MacTester57

    MacTester57

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    We will see...

    Yes. The problem was my G5 Hack :oops: If the iMac screen is connected to the Cube, everything works as it should.

    It's done.

    This feature could be useful in a iMac G4 build to push the drive door open (if there are USB ports behind it). It will not being used in this build.

    Happy easter.

    MacTester
     
  5. MacTester57

    MacTester57

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    May 13, 2014 at 8:14 PM #5
    MacTester57

    MacTester57

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    After a long planning phase, the SMC board layout is finished.

    It will be similar with Kiwi's, but almost completely different in detail. It will be equipped with:
    - 3 independent PWM controlled original Apple fans
    - Fan rotation detection, using the tach signals
    - 3 Dallas 18B20 temperature sensors, connected with a one wire bus
    - Original PSU control
    - 2 touch sensor ports
    - 1 door servo port
    - Backlight inverter control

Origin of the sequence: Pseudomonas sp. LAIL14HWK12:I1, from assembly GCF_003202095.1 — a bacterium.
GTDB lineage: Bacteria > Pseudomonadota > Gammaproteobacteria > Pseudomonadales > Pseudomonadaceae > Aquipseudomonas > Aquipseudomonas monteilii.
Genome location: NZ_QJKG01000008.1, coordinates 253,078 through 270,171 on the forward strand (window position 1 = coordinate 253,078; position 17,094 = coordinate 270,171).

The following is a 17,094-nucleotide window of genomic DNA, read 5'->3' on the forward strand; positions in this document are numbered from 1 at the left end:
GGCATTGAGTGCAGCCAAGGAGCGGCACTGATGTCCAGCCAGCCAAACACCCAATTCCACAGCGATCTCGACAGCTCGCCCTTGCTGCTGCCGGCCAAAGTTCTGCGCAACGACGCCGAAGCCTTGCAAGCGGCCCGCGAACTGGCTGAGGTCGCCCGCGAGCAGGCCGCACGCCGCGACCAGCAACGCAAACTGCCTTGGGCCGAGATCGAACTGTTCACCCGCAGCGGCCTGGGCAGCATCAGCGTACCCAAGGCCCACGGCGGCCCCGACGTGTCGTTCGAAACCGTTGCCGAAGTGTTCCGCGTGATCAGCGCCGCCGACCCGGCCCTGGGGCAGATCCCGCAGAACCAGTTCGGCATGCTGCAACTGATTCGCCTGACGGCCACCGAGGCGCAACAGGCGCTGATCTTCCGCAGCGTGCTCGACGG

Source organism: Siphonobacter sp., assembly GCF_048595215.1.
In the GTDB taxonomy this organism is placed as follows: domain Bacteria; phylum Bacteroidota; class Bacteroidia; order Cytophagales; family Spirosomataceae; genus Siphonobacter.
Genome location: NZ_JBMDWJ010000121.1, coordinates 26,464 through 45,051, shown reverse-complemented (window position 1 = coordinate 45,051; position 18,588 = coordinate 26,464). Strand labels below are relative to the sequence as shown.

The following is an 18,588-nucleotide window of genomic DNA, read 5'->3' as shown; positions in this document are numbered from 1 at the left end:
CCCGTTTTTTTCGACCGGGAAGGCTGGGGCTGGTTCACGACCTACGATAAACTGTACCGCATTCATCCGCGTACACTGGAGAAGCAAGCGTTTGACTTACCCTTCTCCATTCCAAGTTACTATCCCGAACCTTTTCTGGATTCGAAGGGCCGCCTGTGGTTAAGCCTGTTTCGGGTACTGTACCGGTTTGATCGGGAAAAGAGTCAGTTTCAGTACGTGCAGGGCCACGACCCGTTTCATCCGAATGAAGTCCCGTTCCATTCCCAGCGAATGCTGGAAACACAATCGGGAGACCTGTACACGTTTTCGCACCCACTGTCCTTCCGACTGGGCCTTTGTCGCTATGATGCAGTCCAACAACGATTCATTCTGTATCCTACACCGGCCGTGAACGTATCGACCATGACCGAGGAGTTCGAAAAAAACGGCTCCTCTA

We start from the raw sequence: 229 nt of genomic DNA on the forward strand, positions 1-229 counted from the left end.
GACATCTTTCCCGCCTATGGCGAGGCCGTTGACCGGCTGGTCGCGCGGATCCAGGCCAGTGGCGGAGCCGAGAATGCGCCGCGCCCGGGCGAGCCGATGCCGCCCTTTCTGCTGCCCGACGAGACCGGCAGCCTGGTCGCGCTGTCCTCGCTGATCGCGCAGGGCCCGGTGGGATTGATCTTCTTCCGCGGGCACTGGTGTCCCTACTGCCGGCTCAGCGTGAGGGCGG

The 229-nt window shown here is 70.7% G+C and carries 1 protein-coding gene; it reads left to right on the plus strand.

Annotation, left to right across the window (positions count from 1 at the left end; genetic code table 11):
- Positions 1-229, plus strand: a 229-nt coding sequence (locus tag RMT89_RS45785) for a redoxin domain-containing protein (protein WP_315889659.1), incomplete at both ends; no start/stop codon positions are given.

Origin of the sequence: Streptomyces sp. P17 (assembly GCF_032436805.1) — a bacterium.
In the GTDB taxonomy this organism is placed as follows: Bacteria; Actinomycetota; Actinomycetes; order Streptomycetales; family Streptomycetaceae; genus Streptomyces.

- Sleep LED controller
    - onboard LS1820 Apple Chime controller
    - Onboard audio amplifier
    - NUC power control

    Thanks again to Kiwi for pioneering the Arduino based SMC.

    The layout, drawn with the free Inkscape software, in accordance with this guide: http://www.zen22142.zen.co.uk/Prac/inkscape/ink.htm
    iMac G5 SMC Layout.jpg

    Final tests, using a 2nd Arduino for measuring the power transistor temperature:
    20140511-5113634.jpg

    Soldering in progress...
    20140513-5133635.jpg

    More details will be posted after (hopefully) everything works...

    MacTester
     
    Last edited: Mar 12, 2017
  6. kiwisincebirth

    kiwisincebirth

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    May 17, 2014 at 1:08 PM #6
    kiwisincebirth

    kiwisincebirth

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    WOW. Most awesome job. I don't need to ask how long you board took to design, but the result is worth it. I especially love the colour coding of individual resistors.

    Kiwi
     
  7. moonhack

    moonhack

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    May 18, 2014 at 12:57 AM #7
    moonhack

    moonhack